The 8 Best Managers at this summer's Euros.
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The 8 Best Managers at this summer's Euros.

11/06/24 11:17

Julian Nagelsmann (Germany)

Preferred formation 4-2-3-1

Games managed: 8

You could make an argument that the home nation has the best manager at the tournament this summer. Nagelsmann’s experience at Hoffenheim, RB Leipzig and Bayern Munich means he’s managed over 239 games in German football. Something you can be sure he utilised when picking his squad.

Die Mannschaft are third favourites for this year's tournament, and while much of that can be attributed to an excellent squad Nagelsmann has shown at the age of 36 why he is a top manager. Despite failed experiments that saw Kai Havertz start as a left-back, he seems to have his German side ticking with recent victories over France, Greece and the Netherlands. It is expected Germany will go far this summer, however, with only eight games in charge could it be a tournament just too soon for Nagelsmann.

Steve Clarke (Scotland)

Preferred formation: 3-4-2-1

Games managed: 55

Perhaps a surprise entry on this list, Steve Clarke’s back-to-back qualifications at the Euros is a first in Scotland’s history. Clarke has worked as assistant manager to both Jose Mourinho at Chelsea and Kenny Dalglish at Liverpool, before being hired full time at West Brom, Reading, Kilmarnock and finally his native Scotland back in 2019. Euro 2020 ended disappointingly for Scotland after exiting at the group stage, but they did manage to hold England to a 0-0 draw at Wembley.

Despite being in a group with Germany, Clarke has seen off some big competition in the qualifiers. Beating Spain at Hampden Park and finishing above Erling Haaland’s Norway with a key victory in Oslo that saw them claim second place in group A. Scott McTominay seems to be Clarke's secret weapon, scoring seven times in those same qualifiers to lead The Tartan Army to Germany. Perhaps Scotland could be a potential dark horse at this year's tournament, Clarke is certainly qualified to exceed expectations.

Zlatko Dalic (Croatia)

Preferred formation: 4-2-3-1

Games managed: 84

Zlatko Dalic is a man you may recognise after his Croatia side made it all the way to the 2018 World Cup final, losing out to France 4-2 on the day. He would almost repeat the World Cup success two years later, but this time exited to Argentina in the semi-finals in Qatar. Second and third place finishes at a World Cup Finals are not easy feats to achieve, and despite his Croatian side exiting in the round of 16 to Spain at the last Euros. You can expect a well drilled and prepared side that could go far in Germany.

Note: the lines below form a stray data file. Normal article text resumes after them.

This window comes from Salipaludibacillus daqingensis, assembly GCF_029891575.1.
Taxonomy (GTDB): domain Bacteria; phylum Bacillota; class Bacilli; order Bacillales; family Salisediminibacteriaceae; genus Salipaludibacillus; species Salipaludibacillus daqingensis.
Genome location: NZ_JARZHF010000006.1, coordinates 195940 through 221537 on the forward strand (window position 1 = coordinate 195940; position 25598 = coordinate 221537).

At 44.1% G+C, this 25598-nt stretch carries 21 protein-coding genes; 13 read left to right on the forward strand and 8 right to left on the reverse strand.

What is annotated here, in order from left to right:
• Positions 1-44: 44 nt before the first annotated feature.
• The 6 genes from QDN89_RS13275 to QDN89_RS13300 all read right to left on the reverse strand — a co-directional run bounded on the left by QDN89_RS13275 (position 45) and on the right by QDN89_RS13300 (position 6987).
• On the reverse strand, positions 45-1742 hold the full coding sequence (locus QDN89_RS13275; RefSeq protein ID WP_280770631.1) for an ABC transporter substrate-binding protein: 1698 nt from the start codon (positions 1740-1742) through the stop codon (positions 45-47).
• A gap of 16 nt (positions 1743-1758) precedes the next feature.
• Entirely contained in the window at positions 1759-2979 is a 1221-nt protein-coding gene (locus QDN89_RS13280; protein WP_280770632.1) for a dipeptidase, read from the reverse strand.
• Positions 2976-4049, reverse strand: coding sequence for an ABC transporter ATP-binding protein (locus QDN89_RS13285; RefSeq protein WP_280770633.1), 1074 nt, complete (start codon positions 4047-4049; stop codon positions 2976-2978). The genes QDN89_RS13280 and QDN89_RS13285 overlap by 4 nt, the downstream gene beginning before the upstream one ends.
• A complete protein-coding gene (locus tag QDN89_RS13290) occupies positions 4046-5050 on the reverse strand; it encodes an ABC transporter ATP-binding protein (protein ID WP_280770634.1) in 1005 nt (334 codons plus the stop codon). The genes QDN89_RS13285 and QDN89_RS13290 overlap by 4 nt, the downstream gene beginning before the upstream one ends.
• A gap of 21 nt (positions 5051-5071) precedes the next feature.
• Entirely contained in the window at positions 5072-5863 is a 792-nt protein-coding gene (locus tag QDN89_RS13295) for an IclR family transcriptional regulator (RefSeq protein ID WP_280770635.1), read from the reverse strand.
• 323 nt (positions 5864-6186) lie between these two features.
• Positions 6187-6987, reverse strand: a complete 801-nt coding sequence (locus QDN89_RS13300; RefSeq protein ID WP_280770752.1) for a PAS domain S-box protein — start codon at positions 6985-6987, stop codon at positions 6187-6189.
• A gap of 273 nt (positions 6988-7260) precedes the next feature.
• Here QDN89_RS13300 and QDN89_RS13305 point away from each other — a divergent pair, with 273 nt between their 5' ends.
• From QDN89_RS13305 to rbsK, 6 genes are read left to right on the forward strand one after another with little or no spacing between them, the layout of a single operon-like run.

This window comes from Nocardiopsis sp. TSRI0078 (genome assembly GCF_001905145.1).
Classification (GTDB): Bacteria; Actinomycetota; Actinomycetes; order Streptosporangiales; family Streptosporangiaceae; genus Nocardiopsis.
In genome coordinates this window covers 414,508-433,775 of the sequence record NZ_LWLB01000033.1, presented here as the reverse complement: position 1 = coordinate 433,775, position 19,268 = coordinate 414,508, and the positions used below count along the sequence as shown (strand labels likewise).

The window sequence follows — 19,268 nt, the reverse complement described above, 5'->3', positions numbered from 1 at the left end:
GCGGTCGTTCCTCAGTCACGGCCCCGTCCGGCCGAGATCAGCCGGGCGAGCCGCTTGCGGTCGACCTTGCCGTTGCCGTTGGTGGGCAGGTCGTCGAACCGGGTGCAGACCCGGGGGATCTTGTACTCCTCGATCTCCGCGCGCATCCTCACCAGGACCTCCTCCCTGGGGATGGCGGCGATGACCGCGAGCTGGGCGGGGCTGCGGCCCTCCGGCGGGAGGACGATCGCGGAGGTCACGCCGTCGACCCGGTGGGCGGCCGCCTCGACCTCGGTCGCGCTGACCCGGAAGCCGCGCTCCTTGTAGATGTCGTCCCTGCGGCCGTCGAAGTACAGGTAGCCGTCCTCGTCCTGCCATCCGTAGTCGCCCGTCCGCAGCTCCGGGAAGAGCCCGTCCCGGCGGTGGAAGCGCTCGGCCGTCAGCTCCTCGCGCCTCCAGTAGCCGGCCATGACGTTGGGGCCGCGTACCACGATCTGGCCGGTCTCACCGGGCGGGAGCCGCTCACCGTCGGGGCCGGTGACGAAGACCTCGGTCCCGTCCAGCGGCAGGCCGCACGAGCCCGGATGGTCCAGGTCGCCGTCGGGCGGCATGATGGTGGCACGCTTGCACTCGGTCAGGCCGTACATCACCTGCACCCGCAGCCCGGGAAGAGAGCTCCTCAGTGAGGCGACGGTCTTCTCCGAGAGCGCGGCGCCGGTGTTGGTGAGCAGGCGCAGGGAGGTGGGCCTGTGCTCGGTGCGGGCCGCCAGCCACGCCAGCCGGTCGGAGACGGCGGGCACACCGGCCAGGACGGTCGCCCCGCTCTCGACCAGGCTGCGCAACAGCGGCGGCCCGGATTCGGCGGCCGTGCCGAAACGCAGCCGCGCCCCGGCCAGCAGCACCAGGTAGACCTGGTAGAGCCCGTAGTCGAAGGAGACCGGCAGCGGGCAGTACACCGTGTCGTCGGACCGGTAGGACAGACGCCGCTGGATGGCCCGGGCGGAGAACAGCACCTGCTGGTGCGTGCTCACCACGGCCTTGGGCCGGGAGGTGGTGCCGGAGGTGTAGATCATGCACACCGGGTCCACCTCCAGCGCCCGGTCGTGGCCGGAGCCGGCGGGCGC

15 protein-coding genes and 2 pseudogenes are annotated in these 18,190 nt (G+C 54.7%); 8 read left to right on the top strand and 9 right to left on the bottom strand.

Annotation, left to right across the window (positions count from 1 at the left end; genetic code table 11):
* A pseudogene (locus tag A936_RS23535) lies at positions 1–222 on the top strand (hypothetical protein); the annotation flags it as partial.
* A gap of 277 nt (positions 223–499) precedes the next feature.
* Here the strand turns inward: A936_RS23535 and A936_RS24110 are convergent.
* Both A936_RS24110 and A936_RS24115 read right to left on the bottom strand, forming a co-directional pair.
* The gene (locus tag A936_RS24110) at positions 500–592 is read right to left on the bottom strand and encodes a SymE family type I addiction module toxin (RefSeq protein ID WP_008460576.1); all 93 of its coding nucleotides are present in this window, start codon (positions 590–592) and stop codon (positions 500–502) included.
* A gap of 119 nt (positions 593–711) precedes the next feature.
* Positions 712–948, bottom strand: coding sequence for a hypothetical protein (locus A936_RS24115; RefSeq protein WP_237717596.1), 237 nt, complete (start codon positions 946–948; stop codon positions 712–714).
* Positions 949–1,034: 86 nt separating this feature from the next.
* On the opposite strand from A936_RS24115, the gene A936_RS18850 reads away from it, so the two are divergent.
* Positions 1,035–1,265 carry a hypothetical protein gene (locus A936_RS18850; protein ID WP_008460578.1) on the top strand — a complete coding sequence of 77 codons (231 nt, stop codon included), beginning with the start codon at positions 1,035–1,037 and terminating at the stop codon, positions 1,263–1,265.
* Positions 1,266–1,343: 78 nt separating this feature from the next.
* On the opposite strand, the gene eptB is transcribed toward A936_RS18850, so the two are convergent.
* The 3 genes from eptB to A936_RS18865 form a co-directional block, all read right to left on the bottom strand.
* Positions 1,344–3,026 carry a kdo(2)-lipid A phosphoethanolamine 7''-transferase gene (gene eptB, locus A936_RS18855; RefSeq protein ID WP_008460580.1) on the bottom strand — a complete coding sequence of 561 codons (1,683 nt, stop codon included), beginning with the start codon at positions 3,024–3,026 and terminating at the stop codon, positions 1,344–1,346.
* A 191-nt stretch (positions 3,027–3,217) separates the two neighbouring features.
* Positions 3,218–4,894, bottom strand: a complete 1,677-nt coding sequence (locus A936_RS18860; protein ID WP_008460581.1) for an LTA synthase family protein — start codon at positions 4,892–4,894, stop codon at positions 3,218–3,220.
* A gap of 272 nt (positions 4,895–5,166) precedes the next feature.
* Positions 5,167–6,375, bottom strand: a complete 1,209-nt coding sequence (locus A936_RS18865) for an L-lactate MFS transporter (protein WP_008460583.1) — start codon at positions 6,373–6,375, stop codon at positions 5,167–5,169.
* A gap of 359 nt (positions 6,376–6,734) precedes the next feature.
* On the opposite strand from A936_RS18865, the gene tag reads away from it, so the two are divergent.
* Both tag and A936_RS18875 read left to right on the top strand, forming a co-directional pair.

Expect to see Luka Modric, Marcelo Brozovic and Mateo Kovacic running the midfield, and £100m Manchester City star Josko Gvardiol marshalling a new-look backline. Despite Croatia being drawn in what has been dubbed as this years ‘Group of Death’ alongside Spain, Italy and Albania it wouldn’t surprise many to see Dalic lead the Vatreni to a comfortable first place finish. He has seven years of experience at the helm and is the most successful coach in the country’s history. Also leading Croatia to a nation's league final in 2023. Despite having a relatively quiet career in club management, he has taken a country with a population of just 3.8m to unchartered heights on the international stage.

Luciano Spalletti (Italy)

Preferred formation 4-3-3

Games managed: 10

One of the most experienced managers at the tournament, Italian Luciano Spalletti has just over 1000 games on record in club football. Most recently winning Napoli’s first Scudetto in 33 years. Appointed in September 2023 as the Azzurri's latest head coach, Spalletti has been in the dugout for ten games so far. Only losing once to England at Wembley in his short tenure.

Replicating the Italians victory at the last euros could not be a harder task, especially given the dramatic difference in the squad. The long-term partnership of Leonardo Bonnuci and Giorgio Chiellini is no more, and it’s a new wave of Italians in Germany this summer.

Question marks have already been raised about Spalletti’s decision to leave out winger Riccardo Orsolini. Favouring Stephan El Shaarawy, a player he previously managed at Roma. He has also left out Manuel Locatelli and Matteo Politano. In February, Spalletti announced he would not let his players play video games. Saying “If modernity is playing the PlayStation until 4am in the morning before a game, modernity is not a good thing. A national team must be a pack of wolves. Players come and play for the national team to win the Euro, not to win Call of Duty.” Could he replicate Spain's success in 2008 and 2012 to be the second manager in history to win back-to-back Euros.

Gareth Southgate (England)

Preferred formation: 4-2-3-1

Games managed: 95

A quarter final appearance in Germany this summer would mark Gareth Southgate’s 100th appearance as England manager. In that time, he has led England to a World Cup Semi Final and the last tournament's Euros finals. With almost eight years in charge and coming so close to glory, this is sure to be Southgate’s last chance with The Three Lions at bringing it home.